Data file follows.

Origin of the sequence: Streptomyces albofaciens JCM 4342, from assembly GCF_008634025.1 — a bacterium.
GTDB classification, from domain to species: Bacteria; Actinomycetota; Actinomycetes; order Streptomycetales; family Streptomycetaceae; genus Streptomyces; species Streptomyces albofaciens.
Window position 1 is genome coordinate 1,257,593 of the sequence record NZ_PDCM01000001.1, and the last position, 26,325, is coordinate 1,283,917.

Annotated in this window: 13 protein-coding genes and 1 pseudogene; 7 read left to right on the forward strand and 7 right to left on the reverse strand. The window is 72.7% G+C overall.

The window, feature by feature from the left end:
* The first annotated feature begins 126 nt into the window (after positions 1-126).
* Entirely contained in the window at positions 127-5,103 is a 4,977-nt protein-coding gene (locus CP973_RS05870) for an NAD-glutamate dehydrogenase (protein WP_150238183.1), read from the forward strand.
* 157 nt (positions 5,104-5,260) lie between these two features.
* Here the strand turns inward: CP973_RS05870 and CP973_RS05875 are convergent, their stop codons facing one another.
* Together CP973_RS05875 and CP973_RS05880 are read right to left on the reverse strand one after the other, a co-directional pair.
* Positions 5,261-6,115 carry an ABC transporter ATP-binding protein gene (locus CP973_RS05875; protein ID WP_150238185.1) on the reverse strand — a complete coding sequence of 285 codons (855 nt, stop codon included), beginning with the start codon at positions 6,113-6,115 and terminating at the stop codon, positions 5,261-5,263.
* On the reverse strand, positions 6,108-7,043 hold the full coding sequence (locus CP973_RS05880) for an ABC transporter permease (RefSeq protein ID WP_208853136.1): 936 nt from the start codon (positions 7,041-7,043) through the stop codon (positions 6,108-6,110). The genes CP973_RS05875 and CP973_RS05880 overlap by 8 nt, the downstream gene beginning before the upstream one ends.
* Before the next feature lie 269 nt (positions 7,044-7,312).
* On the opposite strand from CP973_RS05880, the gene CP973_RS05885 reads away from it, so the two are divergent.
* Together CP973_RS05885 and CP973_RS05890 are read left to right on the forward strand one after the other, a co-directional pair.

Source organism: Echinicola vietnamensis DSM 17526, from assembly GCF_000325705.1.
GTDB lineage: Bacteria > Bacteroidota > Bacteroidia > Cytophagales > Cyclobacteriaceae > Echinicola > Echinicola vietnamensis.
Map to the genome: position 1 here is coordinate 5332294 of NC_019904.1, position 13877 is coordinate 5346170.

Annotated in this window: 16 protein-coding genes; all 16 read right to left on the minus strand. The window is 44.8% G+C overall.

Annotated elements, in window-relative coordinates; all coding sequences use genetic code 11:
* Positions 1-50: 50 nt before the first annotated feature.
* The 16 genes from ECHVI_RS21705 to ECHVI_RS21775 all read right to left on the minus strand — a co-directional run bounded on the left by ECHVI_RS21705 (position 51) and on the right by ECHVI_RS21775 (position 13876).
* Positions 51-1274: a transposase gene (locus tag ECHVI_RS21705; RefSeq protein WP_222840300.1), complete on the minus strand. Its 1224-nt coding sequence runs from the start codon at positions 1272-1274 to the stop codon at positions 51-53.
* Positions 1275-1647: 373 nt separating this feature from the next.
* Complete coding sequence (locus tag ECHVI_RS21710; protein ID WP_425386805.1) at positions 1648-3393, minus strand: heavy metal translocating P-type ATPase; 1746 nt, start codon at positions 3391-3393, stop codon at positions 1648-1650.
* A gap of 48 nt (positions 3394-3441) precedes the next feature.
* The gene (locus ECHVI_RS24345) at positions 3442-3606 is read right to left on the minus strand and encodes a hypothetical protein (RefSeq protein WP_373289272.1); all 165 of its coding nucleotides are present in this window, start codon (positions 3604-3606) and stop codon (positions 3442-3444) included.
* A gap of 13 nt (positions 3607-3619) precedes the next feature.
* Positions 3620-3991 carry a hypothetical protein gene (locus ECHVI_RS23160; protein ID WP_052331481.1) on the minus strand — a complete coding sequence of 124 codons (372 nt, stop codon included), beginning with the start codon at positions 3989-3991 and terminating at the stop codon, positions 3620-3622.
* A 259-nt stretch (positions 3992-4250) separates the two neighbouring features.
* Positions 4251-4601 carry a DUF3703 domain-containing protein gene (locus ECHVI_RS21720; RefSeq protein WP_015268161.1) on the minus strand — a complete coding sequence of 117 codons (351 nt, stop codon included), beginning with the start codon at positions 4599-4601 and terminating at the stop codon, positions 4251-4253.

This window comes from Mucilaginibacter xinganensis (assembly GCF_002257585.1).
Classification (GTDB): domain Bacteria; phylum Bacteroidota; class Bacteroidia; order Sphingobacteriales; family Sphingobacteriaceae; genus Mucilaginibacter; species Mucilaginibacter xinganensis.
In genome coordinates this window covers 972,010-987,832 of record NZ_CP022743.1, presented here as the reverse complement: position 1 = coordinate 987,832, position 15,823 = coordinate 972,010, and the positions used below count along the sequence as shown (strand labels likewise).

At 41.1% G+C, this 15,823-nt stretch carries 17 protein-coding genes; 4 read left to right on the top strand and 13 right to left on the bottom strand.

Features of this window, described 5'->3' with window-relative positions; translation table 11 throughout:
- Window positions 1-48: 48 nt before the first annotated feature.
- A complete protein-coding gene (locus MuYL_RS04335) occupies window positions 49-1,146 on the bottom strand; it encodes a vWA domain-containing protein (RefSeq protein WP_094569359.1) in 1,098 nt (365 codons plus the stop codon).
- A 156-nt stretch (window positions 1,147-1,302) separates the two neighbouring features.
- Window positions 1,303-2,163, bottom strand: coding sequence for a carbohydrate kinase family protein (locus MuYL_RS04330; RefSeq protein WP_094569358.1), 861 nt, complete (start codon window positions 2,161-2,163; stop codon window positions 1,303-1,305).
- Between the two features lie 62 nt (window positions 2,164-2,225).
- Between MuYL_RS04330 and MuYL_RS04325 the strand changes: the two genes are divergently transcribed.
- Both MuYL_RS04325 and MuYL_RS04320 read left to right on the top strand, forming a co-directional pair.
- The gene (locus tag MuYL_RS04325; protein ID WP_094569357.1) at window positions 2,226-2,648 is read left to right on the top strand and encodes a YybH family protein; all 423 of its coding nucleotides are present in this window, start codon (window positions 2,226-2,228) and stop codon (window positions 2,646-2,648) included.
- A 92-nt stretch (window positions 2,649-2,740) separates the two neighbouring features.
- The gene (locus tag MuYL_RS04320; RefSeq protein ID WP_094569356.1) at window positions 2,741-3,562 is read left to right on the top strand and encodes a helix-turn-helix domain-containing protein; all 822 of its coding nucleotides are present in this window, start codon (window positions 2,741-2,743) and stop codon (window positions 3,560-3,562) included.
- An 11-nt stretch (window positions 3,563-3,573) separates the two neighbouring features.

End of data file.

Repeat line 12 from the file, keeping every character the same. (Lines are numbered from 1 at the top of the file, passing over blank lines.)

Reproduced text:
* On the reverse strand, positions 6,108-7,043 hold the full coding sequence (locus CP973_RS05880) for an ABC transporter permease (RefSeq protein ID WP_208853136.1): 936 nt from the start codon (positions 7,041-7,043) through the stop codon (positions 6,108-6,110). The genes CP973_RS05875 and CP973_RS05880 overlap by 8 nt, the downstream gene beginning before the upstream one ends.